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Dropping Kanye West Not As Easy As People Might Think


President Trump Hosts Kanye West And Former Football Player Jim Brown At The White House

(Photo by Oliver Contreras – Pool/Getty Images)

One strain of seemingly-contrarian-but-really-conventional wisdom stubbornly insisting upon real estate in my social media feed is the idea that corporate brands don’t deserve credit for ditching Ye in the wake of his antisemitic and racist rhetoric. As the detractors put it, these companies don’t deserve any credit for belatedly doing the bare minimum to protect their financial interests.

But this hot take never sat well with my lawyer brain. High-value branding relationships aren’t handshake deals. These contracts devote a lot of ink to preventing either side from walking away willy-nilly. Perhaps these companies successfully negotiated the power to cut ties on multimillion-dollar deals based on their unilateral assessment of a morality breach, but it’s far more likely that there are a lot of checks that need to be marked before the company can feel secure that it’s not committing its own breach when it drops someone.

And as Zuva.ai CEO Noah Waisberg points out, Ye might actually have extremely generous deals binding companies to him.

This is the sort of clause I suspected might plague a lot of his sponsors. Any suspected breach requires written notice and waiting 30 days to give Ye the opportunity to cure whatever the breach might be.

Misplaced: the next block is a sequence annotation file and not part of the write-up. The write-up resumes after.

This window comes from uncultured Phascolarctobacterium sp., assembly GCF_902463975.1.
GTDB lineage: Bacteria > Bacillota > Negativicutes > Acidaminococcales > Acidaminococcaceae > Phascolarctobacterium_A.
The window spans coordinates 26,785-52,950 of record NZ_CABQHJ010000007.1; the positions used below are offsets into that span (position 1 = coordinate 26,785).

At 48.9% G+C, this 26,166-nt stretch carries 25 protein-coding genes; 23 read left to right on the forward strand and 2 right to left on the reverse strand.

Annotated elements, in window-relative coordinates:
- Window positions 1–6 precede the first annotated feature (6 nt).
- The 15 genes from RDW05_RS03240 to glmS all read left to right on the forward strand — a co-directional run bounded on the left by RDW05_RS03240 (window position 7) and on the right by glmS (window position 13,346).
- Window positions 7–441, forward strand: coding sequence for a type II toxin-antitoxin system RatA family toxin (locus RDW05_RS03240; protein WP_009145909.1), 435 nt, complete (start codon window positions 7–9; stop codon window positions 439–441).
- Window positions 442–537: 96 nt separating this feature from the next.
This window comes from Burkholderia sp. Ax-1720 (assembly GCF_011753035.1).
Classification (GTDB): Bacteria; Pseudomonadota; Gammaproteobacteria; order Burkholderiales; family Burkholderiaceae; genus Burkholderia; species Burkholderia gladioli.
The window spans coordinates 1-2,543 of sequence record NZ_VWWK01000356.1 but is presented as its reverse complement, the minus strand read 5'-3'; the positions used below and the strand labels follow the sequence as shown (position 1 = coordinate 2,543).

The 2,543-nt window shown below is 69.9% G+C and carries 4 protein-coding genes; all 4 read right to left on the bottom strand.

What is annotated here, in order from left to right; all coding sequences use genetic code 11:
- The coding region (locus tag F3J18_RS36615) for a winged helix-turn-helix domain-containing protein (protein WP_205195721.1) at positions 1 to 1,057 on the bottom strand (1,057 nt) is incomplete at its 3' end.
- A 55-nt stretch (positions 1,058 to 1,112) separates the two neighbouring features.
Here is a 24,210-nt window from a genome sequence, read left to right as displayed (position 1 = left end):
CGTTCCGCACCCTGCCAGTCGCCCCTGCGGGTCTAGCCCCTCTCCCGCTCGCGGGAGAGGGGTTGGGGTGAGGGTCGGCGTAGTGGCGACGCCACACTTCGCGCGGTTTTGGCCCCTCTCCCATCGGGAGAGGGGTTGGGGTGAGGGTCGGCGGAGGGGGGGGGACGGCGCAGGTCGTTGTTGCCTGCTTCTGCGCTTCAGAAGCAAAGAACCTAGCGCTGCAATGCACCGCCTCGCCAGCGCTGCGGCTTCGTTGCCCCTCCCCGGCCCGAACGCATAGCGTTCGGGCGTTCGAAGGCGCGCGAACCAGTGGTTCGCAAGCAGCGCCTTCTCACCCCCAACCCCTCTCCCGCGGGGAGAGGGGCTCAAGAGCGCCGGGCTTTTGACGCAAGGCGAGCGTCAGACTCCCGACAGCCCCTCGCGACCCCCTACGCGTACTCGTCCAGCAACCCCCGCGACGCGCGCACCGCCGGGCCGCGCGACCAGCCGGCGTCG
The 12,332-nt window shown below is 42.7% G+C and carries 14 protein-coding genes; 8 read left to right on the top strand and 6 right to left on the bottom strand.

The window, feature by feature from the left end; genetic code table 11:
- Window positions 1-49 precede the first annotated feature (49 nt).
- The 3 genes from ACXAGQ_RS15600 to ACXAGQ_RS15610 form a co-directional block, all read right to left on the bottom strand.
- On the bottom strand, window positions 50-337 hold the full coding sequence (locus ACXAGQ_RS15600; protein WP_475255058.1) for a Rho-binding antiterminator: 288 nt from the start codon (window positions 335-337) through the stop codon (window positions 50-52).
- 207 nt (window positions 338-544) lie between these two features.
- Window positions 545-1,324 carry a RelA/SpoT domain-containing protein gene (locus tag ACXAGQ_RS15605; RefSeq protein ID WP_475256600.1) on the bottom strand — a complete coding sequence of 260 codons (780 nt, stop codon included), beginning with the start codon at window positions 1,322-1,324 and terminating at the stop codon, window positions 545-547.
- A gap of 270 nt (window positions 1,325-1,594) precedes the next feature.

So for all of the people out there tut-tutting companies for taking a whole week to announce that they’ve parted ways with this guy, consider holding off for a few more weeks. If a slew of brands declare a marketing divorce exactly 30 days after Ye’s shenanigans came out, consider that those brands might actually have moved faster than anyone else to get rid of him.

Even Kim took her sweet time severing his ties to her brand.


HeadshotJoe Patrice is a senior editor at Above the Law and co-host of Thinking Like A Lawyer. Feel free to email any tips, questions, or comments. Follow him on Twitter if you’re interested in law, politics, and a healthy dose of college sports news. Joe also serves as a Managing Director at RPN Executive Search.





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